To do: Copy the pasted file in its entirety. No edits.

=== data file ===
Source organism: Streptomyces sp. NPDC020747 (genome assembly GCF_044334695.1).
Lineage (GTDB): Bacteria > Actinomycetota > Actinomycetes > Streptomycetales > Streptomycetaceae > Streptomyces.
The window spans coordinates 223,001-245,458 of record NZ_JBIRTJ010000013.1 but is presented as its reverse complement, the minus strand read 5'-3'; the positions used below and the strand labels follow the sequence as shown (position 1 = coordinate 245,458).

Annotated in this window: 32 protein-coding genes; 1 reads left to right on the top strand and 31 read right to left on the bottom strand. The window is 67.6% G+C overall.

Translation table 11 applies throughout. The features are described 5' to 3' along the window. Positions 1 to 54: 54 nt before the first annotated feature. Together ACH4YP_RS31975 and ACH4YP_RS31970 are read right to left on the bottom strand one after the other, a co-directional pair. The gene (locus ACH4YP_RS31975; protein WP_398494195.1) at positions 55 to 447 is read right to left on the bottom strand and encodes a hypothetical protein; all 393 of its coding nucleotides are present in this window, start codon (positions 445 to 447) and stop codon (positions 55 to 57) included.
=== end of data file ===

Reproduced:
Source organism: Streptomyces sp. NPDC020747 (genome assembly GCF_044334695.1).
Lineage (GTDB): Bacteria > Actinomycetota > Actinomycetes > Streptomycetales > Streptomycetaceae > Streptomyces.
The window spans coordinates 223,001-245,458 of record NZ_JBIRTJ010000013.1 but is presented as its reverse complement, the minus strand read 5'-3'; the positions used below and the strand labels follow the sequence as shown (position 1 = coordinate 245,458).

Annotated in this window: 32 protein-coding genes; 1 reads left to right on the top strand and 31 read right to left on the bottom strand. The window is 67.6% G+C overall.

Translation table 11 applies throughout. The features are described 5' to 3' along the window. Positions 1 to 54: 54 nt before the first annotated feature. Together ACH4YP_RS31975 and ACH4YP_RS31970 are read right to left on the bottom strand one after the other, a co-directional pair. The gene (locus ACH4YP_RS31975; protein WP_398494195.1) at positions 55 to 447 is read right to left on the bottom strand and encodes a hypothetical protein; all 393 of its coding nucleotides are present in this window, start codon (positions 445 to 447) and stop codon (positions 55 to 57) included.